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A metastatic tumor is cancer that did not begin in the brain, but instead developed in some other part of the body and progressed to the brain or spinal cord.
Treatment for metastatic tumors aims to slow progression of the cancer and manage symptoms that harm your quality of life.
Our doctors use 3 main categories of treatment for metastatic tumors: surgery, radiation therapy, and drug therapy. We often recommend a combination of these treatments, based on the specific details discovered during diagnosis. You and your doctor work together to identify the best option for you, based on factors such as:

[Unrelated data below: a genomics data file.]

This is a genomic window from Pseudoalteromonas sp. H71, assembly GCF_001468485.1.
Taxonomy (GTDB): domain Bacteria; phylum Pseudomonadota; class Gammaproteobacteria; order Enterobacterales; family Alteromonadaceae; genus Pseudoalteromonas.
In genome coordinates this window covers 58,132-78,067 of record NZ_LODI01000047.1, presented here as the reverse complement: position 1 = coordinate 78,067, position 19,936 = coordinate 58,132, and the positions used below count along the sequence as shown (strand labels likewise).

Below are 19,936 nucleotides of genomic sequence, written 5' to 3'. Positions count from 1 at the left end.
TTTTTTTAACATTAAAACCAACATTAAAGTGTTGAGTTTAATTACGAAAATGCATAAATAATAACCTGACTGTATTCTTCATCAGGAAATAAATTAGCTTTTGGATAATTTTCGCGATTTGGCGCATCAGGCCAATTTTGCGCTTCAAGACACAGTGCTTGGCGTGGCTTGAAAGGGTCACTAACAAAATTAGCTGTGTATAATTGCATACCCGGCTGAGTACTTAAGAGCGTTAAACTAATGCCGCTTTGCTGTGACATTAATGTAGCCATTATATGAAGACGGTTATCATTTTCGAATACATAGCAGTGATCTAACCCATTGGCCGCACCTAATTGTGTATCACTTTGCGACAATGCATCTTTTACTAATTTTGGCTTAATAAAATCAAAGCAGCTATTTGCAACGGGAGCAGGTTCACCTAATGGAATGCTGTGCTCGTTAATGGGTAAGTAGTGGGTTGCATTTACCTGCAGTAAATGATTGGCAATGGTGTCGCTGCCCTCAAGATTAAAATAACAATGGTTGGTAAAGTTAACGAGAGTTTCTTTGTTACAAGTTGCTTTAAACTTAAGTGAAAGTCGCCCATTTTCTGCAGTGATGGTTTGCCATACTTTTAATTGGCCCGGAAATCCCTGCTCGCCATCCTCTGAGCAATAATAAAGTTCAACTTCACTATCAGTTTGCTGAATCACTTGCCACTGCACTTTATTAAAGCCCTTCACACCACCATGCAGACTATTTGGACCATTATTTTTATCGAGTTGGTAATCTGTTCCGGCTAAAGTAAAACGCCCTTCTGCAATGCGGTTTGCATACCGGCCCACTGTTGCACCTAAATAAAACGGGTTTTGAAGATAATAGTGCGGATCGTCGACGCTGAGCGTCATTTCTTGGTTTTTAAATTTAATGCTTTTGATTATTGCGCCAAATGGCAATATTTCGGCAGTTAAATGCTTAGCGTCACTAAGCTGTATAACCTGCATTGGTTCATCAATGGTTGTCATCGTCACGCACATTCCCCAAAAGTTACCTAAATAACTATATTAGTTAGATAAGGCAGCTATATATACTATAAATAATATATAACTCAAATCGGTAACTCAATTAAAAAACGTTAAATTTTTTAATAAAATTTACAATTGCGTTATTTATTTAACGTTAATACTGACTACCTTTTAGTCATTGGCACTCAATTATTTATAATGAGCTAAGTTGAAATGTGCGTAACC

Size of the tumor
Aggressiveness of the cancer
When making recommendations, your Stanford doctors can choose from a range of specialized diagnostic and treatment approaches, including for tissue sampling (biopsy) and surgery.
Improvements in imaging technology, for example, have provided surgeons with valuable tools to locate, identify, and learn more about brain tumors. These image-guided approaches allow them to “map” the brain and separate tumors from healthy tissue. They can also perform safer, less-invasive procedures. Your team will work with you to identify the best option for you.